# 9.83 UnivariatePolynomial¶

The domain constructor UnivariatePolynomial (abbreviated UP) creates domains of univariate polynomials in a specified variable. For example, the domain UP(a1,POLY FRAC INT) provides polynomials in the single variable a1 whose coefficients are general polynomials with rational number coefficients.

Restriction:

FriCAS does not allow you to create types where UnivariatePolynomial is contained in the coefficient type of Polynomial. Therefore, UP(x,POLY INT) is legal but POLY UP(x,INT) is not.

.

UP(x,INT) is the domain of polynomials in the single variable x with integer coefficients.

```
(p,q) : UP(x,INT)
```

Void

```
p := (3*x-1)^2 * (2*x + 8)
```

18x3+60x2-46x+8 |

_{Type: UnivariatePolynomial(x,Integer)}

```
q := (1 - 6*x + 9*x^2)^2
```

81x4-108x3+54x2-12x+1 |

_{Type: UnivariatePolynomial(x,Integer)}

The usual arithmetic operations are available for univariate polynomials.

```
p^2 + p*q
```

1458x7+3240x6-7074x5+10584x4-9282x3+4120x2-878x+72 |

_{Type: UnivariatePolynomial(x,Integer)}

The operation leadingCoefficientleadingCoefficientUnivariatePolynomial extracts the coefficient of the term of highest degree.

```
leadingCoefficient p
```

18 |

_{Type: PositiveInteger}

The operation degreedegreeUnivariatePolynomial returns the degree of the polynomial. Since the polynomial has only one variable, the variable is not supplied to operations like degreedegreeUnivariatePolynomial.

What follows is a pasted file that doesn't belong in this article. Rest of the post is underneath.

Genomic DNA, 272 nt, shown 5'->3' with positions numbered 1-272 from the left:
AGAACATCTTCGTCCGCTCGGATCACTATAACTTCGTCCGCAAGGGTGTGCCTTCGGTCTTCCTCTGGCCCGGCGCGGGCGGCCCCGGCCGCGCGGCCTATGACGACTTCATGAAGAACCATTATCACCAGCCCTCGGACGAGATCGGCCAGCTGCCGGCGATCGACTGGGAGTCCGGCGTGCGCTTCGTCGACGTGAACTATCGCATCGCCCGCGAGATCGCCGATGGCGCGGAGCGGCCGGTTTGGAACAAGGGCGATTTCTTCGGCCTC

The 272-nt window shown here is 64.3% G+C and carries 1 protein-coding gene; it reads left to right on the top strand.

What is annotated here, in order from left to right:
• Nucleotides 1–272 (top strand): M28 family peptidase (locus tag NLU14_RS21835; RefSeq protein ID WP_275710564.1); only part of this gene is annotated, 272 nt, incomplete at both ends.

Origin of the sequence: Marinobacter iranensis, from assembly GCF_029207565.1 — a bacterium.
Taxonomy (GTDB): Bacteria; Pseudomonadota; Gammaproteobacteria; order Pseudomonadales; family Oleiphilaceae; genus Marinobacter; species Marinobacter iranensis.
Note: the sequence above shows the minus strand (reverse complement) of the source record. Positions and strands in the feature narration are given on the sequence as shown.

```
degree p
```

3 |

_{Type: PositiveInteger}

The reductum of the polynomial, the polynomial obtained by subtracting the term of highest order, is returned by reductumreductumUnivariatePolynomial.

```
reductum p
```

60x2-46x+8 |

_{Type: UnivariatePolynomial(x,Integer)}

The operation gcdgcdUnivariatePolynomial computes the greatest common divisor of two polynomials.

```
gcd(p,q)
```

9x2-6x+1 |

_{Type: UnivariatePolynomial(x,Integer)}

The operation lcmlcmUnivariatePolynomial computes the least common multiple.

```
lcm(p,q)
```

162x5+432x4-756x3+408x2-94x+8 |

_{Type: UnivariatePolynomial(x,Integer)}

The operation resultantresultantUnivariatePolynomial computes the resultant of two univariate polynomials. In the case of p and q, the resultant is 0 because they share a common root.

```
resultant(p,q)
```

0 |

_{Type: NonNegativeInteger}

To compute the derivative of a univariate polynomial with respect to its variable, use DDUnivariatePolynomial.

```
D p
```

54x2+120x-46 |

_{Type: UnivariatePolynomial(x,Integer)}

Univariate polynomials can also be used as if they were functions. To evaluate a univariate polynomial at some point, apply the polynomial to the point.

```
p(2)
```

300 |

_{Type: PositiveInteger}